7am, Wednesday: Real-estate investment trusts have had a rough time of it recently, although Workspace has sold its office space slightly differently over the last 10 years. . Focusing solely on small businesses, the Workspace enjoyed significant share price gains selling flexible office space, and short-term leases with superfast connectivity. The business was driven by a desire to cater for the diversity of one person start-ups to larger communal areas for slightly bigger businesses, with more sophisticated requirements. This business model took a huge blow from the lockdown however, and the coronavirus pandemic sent the shares down from record highs in February to six-year lows in the space of five weeks, as the company was forced to offer 50% rent reductions. It’s highly likely that revenue will be much harder to attain in this new social distancing world in the short to medium-term. With technology moving swiftly to home and remote working, there is likely to be far less demand for the type of workspace solution offered by this innovative company.
Global services PMIs (May)
Wednesday: After the horror show of the record lows in April’s services purchasing manager index (PMI) numbers, there is a widespread expectation of a rebound in May’s economic activity. This already appears to be borne out by the recent flash PMI numbers from Germany, France and the UK a few days ago, though the numbers are still pretty awful, and well below 50. The biggest worry remains Spain and Italy, who rely so much on tourism in their services sector, and whose recovery is likely to be slow and painful, as tourists stay away. The recent flash numbers from France, Germany and the UK improved from record lows in April to 29.4, 31.4 and 27.8 respectively. Spain and Italy are also expected to improve from their record lows of 7.1 and 10.8, but the numbers will still point to a sharp contraction in Q2.
ECB rate meeting
12.45pm, Wednesday: Much has been made of the recent German constitutional court decision to compel the European Central Bank to justify its rationale around its 2015 asset purchase programme. Senior ECB officials have shrugged off the judgement, saying that the ECB remains insistent it will do what is required to support the European economy. However, the judgement does raise serious questions around the legitimacy of its new PEPP programme, and its ability to do much more than it’s already doing now. The announcement of the €500bn European recovery fund by German chancellor, Angela Merkel, and French president, Emmanuel Macron, has generated a lot of headlines, but it still remains a work in progress, with no prospect of delivery before March next year, assuming it gets signed off by all EU members. The ECB has a mountain to climb if it wants to convince markets it can do much more than it already has, without further loud noises from the more hawkish EU members.
Slack Technologies Q1 (FY21) results
After market, Thursday: One of last year’s many IPOs, Slack is one tech stock that has managed to do well in the last few weeks, despite recent weakness in stock markets. Trading at well above its $26 a share IPO price, its last quarter was not well received by investors. The shares fell 20% despite a fairly decent growth update, as revenue rose to $181.9m, a rise of 49% from the same period a year before. The disappointment came from its targets for 2021, given that Slack still has a way to go before turning a profit, even though it’s going in the right direction on the revenue front. Investors felt that the company’s ambitions were too modest, with expected revenue for Q1 of $188.37m and a loss of $0.07 a share. Since that Q4 update and the subsequent move towards working remotely, the shares have undergone a renaissance, and like Zoom, expectations have been elevated to much greater levels, on expectations of much greater usage. Forecasts are still for a Q1 loss of $0.06 a share, but the future for Slack looks much more promising now than it did three months ago.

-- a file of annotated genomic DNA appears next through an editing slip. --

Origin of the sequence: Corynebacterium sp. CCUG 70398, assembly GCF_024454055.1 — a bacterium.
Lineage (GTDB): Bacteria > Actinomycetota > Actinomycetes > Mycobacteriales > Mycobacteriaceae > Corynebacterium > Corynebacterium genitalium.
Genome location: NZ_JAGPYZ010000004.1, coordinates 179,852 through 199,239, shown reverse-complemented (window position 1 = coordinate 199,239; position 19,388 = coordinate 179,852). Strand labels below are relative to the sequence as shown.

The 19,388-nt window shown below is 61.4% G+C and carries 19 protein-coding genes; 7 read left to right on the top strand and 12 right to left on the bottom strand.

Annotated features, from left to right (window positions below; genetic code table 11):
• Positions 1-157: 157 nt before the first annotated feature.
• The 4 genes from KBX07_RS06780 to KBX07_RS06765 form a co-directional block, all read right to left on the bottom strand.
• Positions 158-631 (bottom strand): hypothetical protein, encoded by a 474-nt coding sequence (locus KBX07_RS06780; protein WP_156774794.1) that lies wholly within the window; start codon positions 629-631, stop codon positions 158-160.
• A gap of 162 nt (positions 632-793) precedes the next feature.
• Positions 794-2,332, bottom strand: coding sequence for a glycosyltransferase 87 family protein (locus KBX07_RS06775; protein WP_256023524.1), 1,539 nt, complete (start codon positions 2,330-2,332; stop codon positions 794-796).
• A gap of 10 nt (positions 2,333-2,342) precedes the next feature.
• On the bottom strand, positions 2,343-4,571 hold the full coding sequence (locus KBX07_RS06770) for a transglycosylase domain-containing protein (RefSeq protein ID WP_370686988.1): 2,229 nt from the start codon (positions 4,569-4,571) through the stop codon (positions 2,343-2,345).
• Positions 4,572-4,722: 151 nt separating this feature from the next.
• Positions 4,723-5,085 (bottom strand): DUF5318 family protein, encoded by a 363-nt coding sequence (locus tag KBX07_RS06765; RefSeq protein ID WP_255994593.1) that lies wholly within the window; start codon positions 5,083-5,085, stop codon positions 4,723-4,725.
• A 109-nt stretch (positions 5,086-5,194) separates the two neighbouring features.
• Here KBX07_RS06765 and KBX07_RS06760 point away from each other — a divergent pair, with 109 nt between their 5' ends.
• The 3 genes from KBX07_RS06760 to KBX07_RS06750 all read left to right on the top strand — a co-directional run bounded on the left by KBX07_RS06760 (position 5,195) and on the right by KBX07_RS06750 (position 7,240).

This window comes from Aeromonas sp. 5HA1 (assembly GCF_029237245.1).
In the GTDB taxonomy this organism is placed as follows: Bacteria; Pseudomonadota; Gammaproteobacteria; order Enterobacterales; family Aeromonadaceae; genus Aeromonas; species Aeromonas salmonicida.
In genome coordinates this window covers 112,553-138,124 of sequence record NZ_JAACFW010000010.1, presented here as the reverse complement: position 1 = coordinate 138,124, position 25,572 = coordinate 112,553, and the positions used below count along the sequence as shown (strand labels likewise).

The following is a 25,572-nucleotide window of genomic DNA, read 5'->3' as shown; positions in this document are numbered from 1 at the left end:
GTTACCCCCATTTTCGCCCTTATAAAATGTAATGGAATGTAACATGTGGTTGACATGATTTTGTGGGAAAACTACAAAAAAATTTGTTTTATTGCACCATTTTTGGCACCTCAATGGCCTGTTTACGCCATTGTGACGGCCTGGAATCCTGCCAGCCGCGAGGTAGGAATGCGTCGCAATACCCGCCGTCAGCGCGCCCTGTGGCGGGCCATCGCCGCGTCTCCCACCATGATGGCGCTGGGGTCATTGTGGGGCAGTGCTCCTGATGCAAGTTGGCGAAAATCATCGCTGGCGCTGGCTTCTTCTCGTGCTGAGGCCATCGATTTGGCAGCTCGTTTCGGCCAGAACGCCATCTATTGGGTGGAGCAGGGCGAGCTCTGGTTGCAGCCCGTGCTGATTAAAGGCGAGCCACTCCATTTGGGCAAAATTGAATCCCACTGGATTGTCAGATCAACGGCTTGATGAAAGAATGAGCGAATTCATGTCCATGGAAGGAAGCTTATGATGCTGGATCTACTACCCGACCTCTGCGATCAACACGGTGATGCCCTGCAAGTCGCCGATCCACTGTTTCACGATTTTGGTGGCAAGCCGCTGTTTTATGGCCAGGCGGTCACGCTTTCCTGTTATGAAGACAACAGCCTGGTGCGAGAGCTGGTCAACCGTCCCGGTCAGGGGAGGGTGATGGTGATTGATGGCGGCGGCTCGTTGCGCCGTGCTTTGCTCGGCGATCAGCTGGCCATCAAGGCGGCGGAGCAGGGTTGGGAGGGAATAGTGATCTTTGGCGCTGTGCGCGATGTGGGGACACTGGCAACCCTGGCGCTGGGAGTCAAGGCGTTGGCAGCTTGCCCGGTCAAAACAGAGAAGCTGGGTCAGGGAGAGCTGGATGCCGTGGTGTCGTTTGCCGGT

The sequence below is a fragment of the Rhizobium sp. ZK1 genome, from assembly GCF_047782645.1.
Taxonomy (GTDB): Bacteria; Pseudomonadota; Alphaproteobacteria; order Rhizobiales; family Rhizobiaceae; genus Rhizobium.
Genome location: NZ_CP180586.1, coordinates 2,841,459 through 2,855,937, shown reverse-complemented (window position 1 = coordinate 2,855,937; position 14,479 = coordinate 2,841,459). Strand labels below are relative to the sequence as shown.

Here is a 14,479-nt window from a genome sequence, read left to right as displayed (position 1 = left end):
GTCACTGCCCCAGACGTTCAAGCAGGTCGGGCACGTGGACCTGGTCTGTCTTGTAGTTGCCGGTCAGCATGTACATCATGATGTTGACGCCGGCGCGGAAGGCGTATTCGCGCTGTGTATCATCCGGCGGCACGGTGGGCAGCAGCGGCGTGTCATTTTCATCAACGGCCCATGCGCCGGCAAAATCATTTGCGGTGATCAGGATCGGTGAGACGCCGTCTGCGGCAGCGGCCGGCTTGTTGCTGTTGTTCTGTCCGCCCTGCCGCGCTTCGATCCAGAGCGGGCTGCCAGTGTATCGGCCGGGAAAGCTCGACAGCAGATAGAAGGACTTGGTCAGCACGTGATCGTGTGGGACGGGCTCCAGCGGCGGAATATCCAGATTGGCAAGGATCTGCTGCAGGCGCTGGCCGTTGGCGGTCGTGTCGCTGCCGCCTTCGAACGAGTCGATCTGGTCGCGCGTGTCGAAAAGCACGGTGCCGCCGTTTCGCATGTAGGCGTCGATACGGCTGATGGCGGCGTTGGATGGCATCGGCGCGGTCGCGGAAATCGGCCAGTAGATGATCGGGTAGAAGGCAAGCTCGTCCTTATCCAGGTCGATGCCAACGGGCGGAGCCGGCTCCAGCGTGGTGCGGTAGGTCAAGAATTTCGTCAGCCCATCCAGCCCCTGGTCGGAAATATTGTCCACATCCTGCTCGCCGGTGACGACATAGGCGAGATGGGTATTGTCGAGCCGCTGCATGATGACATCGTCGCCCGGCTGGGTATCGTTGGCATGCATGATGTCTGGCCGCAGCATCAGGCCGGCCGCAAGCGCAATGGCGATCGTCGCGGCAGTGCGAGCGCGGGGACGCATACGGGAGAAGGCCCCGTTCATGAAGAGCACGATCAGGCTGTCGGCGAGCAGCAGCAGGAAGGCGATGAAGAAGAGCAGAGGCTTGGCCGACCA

US non-farm payrolls & unemployment rate
1.30pm, Friday: Last month’s April non-farm payrolls report confirmed what most of us already knew – as a record number of Americans lost their job. When the final number was released, it came in slightly below expectations at 20.5m. Nonetheless, with the ADP number also added, it spelt out a sorry tale of economic misery for a huge number of people. Since then the weekly jobless numbers have continued to climb, pushing up to 40m people. Friday’s May non-farm payrolls report is also expected to be a multimillion number, and while it won’t be anywhere near the April number, each job loss will be felt equally as painfully, with another 7m jobs expected to be lost. The ADP payrolls is expected to shed another 9m jobs on the 20m number in April. This would take the total number of jobs lost over the last two months to over 50m, pushing the unemployment rate up from 14.7% close to an eye-wateringly high 20%.
Index dividend schedule
Dividend payments from an index's constituent shares can affect your trading account. See this week's index dividend schedule
Selected UK & US company announcements
|Monday 1 June||Results|
|Hollywood Bowl (UK)||Half-year|
|Ted Baker (UK)||Full-year|
|Tuesday 2 June||Results|
|Card Factory (UK)||Full-year|
|Dick's Sporting Goods (US)||Q1|
|Warehouse REIT (UK)||Full-year|
|Wednesday 3 June||Results|
|American Eagle Outfitters (US)||Q1|
|Campbell Soup (US)||Q3|
|Thursday 4 June||Results|
|Euromoney Institutional (UK)||Half-year|
|Intermediate Capital (UK)||Full-year|
|Michaels Cos (US)||Q1|
|Slack Technologies (US)||Q1|
|Young & Co's Brewery (UK)||Full-year|
|Friday 5 June||Results|
Company announcements are subject to change. All the events listed above were correct at the time of writing.